Long, long ago I had good medical insurance, so long ago that it was in the days of strong labor unions. That both of these things have disappeared from the American landscape I'm sure is a matter of sheer coincidence. Even when I had it, my visits to doctors were usually when I accompanied small children who were closely related to me--I'll spare you the details.
Because I grew up where there were no doctors, I never got into the habit of popping in to see one when I felt ill. Aspirin, bed rest, denial all served me well in childhood, along with soaking wounds that had the potential for infection in hot water and epsom salts for hours on end. Even when I lived in Bangkok, where seeing a doctor costs about as much as having a morning latte in Seattle, I rarely did. And now that I'm back in the U.S. forget it.
In a year and a half, I will be eligible for Medicare--forgive me if I don't express exultant gratitude when I think of it. Bloated medical costs have turned this into another cash cow for the medical establishment and a cruel joke for elderly people who rely upon it. My mother at 88 has been paying for a supplemental insurance policy that covers what Medicare doesn't; other elderly people go into debt when using this boon to aging humanity. Whoopie.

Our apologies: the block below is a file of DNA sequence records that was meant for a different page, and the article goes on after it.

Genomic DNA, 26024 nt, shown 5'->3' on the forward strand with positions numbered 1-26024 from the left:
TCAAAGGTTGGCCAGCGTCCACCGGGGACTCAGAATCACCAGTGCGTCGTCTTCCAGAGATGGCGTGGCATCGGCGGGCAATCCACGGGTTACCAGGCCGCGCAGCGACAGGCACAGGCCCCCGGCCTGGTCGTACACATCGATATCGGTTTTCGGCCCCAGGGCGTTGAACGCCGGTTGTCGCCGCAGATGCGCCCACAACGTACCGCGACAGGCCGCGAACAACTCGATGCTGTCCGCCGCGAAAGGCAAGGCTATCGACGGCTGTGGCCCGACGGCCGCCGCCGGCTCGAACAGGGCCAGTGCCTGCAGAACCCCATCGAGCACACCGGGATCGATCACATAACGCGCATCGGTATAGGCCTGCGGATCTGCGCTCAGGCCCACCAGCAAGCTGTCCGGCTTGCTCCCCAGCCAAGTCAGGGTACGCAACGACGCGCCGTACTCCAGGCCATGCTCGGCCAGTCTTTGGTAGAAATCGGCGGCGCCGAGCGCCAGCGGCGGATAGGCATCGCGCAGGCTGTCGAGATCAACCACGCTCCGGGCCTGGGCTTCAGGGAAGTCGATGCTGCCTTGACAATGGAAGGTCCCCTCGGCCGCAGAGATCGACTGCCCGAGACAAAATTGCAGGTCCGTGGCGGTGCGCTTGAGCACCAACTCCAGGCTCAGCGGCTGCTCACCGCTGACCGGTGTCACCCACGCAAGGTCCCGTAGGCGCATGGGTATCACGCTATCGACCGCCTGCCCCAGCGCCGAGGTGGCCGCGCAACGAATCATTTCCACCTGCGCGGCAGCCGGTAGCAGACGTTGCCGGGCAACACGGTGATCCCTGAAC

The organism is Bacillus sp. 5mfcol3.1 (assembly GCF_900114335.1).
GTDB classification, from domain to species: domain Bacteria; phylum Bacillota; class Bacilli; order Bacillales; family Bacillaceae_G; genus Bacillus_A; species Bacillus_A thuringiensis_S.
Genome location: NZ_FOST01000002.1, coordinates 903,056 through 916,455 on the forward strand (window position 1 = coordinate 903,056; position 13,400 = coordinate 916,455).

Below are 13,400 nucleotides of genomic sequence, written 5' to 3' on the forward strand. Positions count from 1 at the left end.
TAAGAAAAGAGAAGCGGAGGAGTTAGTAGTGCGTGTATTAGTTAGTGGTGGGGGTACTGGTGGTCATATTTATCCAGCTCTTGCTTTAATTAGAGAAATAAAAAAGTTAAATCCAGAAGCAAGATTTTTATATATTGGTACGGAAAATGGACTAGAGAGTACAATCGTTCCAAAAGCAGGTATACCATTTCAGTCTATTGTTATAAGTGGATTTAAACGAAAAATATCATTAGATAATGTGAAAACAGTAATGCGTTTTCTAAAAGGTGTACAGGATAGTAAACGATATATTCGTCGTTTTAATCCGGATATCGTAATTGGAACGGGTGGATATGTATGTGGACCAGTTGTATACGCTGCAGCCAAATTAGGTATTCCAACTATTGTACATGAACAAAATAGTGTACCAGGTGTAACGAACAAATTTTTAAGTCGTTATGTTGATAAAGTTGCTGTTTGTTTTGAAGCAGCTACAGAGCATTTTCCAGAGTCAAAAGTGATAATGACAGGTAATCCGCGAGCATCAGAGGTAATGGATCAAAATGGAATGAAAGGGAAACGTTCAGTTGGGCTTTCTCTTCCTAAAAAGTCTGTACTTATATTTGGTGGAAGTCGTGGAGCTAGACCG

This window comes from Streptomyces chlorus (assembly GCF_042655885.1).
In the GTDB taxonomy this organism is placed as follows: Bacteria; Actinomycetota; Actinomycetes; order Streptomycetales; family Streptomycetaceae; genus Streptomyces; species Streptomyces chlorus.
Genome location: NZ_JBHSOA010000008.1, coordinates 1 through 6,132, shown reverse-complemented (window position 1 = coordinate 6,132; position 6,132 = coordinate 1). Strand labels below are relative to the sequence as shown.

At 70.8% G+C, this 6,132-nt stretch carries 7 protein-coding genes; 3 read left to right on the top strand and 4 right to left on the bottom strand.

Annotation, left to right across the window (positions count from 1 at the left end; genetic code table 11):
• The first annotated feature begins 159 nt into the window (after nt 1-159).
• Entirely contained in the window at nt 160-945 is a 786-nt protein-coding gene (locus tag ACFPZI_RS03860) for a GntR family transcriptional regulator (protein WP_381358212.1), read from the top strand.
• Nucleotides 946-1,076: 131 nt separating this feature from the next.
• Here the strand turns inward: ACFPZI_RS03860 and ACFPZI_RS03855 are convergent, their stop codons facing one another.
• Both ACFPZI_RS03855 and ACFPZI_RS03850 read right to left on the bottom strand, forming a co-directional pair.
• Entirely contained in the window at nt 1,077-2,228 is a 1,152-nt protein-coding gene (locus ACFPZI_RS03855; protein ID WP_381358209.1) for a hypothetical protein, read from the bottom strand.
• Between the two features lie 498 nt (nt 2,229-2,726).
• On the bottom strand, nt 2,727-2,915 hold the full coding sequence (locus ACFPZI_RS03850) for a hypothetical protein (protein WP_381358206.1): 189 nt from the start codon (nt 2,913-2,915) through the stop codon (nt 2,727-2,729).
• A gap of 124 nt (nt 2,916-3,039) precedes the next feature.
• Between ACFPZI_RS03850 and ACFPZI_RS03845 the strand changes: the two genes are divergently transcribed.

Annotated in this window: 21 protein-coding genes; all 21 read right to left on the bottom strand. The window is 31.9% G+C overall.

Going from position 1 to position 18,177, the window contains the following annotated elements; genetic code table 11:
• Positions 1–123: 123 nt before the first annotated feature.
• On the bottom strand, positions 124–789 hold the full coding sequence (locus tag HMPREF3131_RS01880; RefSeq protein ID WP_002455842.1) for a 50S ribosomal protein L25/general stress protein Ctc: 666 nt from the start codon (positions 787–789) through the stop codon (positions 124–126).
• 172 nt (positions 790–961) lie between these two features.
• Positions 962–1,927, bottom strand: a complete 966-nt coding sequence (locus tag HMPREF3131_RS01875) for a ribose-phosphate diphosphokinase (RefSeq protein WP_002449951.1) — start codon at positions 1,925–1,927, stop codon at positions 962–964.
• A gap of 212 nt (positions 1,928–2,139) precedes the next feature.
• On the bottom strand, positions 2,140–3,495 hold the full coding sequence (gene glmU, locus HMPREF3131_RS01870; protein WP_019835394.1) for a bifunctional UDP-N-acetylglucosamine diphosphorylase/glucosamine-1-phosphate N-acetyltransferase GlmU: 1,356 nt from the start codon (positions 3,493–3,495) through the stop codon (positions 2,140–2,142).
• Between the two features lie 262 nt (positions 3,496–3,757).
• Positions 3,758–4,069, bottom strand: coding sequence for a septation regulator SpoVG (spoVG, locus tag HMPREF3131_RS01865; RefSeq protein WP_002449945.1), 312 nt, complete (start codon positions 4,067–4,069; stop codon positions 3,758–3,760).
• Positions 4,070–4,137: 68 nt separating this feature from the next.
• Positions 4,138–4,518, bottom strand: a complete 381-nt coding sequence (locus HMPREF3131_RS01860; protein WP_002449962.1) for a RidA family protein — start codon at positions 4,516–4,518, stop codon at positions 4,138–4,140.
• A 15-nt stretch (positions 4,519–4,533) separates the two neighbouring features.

This program has become a banner-issue in the presidential campaign. Everyone agrees it needs tweaking but nobody is addressing the real issue--the absurd cost of hospitalization, of a visit to a doctor's office,or the obscene greed of pharmaceutical companies.
The other night, after a bout of vomiting to get rid of shellfish I should never have eaten, my lips began to tingle. Over the next few hours so did my cheeks and fingertips. I drank huge quantities of water to rehydrate and read advice from Facebook friends. Doctor and emergency room came up more than once. I stayed home.
Will my attitude change once I turn 65? No, I don't think so. At least as long as I don't need cataract surgery. And if I do need that, I'll be on the plane to Bangkok. Medicare won't be going with me, since it only is paid to U.S. providers.
Cue wild laughter here.
Diet, exercise, aspirin, epsom salts--they've worked so far. Add a dash of denial and don't call me in the morning.